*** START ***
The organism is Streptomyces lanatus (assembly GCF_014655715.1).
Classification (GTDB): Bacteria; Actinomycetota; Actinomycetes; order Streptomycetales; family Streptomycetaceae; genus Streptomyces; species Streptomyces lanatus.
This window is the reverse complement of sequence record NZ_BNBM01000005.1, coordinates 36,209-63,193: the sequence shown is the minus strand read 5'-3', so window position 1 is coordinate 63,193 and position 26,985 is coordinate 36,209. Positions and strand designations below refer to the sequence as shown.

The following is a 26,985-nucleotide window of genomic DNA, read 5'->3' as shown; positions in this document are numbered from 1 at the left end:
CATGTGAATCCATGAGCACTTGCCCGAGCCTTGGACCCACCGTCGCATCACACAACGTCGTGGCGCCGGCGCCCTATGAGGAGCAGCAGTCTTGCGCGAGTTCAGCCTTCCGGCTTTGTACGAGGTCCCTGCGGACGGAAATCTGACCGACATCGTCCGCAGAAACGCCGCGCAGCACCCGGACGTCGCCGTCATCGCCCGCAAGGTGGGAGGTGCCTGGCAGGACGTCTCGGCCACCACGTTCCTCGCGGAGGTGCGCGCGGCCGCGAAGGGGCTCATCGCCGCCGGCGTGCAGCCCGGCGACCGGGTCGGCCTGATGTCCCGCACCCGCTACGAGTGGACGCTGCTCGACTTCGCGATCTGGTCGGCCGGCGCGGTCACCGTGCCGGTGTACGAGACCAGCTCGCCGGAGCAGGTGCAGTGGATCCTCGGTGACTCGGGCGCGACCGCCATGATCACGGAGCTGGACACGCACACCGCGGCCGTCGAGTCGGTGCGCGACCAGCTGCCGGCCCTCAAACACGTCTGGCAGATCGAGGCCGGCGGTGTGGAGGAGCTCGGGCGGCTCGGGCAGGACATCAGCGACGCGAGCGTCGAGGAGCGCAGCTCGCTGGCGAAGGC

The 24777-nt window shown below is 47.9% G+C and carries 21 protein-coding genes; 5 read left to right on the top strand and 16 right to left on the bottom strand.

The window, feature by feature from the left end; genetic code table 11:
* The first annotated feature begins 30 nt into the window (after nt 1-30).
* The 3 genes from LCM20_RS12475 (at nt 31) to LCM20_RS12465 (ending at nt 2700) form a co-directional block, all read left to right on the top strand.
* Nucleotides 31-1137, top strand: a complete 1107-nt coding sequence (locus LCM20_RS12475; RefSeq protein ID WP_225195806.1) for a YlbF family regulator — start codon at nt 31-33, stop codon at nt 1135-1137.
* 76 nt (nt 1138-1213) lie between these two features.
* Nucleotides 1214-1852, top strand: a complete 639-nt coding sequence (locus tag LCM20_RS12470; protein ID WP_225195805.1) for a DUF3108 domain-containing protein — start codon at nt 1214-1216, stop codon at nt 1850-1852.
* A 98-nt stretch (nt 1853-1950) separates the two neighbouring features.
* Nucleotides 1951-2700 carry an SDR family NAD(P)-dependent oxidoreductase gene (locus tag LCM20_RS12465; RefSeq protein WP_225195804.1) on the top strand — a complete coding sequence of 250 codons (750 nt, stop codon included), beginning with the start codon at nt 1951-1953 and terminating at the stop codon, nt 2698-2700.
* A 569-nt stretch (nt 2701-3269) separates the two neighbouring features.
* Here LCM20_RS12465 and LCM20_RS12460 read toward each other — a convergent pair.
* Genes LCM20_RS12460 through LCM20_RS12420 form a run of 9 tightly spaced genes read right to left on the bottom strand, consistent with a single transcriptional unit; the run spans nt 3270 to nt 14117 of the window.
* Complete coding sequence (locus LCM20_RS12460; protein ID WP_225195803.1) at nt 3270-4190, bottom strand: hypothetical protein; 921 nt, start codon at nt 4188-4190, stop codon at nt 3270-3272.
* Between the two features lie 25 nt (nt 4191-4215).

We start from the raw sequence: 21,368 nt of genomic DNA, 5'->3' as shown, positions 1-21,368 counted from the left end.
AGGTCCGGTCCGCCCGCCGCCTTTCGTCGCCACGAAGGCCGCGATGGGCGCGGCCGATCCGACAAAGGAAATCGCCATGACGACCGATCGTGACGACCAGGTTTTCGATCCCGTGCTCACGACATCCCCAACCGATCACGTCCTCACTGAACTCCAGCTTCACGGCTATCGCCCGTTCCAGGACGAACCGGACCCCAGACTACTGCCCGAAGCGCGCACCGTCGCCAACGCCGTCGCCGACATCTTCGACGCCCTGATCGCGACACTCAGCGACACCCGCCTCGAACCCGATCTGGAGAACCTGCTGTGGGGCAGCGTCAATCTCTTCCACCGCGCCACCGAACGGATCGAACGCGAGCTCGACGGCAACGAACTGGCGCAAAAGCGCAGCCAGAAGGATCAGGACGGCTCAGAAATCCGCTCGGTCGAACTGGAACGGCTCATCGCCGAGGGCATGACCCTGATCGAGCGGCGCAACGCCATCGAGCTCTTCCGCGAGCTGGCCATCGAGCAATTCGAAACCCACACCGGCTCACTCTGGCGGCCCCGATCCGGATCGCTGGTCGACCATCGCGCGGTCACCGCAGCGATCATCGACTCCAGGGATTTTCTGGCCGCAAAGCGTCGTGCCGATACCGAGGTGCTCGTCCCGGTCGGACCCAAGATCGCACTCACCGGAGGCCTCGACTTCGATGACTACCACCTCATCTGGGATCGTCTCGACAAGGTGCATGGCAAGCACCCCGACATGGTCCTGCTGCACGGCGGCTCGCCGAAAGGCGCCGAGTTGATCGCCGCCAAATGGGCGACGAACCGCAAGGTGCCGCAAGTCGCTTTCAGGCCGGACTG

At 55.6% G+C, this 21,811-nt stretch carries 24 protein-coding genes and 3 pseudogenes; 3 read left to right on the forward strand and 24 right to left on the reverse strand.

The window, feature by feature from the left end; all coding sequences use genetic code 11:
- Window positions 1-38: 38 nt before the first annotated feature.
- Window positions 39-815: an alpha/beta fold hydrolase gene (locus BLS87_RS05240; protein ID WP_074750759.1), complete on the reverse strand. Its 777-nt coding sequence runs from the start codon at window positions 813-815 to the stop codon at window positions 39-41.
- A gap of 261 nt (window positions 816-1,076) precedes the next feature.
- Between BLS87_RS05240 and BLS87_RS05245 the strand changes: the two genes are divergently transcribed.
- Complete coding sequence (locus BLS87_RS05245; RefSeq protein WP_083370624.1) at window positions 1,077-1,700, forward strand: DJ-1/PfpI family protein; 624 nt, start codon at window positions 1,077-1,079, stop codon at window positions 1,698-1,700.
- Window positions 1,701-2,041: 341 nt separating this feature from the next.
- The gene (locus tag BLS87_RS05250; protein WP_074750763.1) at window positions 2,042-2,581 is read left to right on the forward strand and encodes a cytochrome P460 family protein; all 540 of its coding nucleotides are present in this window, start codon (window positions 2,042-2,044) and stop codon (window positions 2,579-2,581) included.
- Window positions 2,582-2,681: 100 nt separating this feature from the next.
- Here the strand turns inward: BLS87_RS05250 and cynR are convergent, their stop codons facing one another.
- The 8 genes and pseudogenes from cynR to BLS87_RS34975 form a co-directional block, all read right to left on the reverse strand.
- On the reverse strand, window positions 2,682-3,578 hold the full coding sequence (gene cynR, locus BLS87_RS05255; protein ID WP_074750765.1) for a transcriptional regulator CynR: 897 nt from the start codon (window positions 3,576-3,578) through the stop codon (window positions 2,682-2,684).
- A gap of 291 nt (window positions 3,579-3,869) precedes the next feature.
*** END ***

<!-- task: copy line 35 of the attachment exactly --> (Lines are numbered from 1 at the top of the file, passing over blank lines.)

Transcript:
- A gap of 291 nt (window positions 3,579-3,869) precedes the next feature.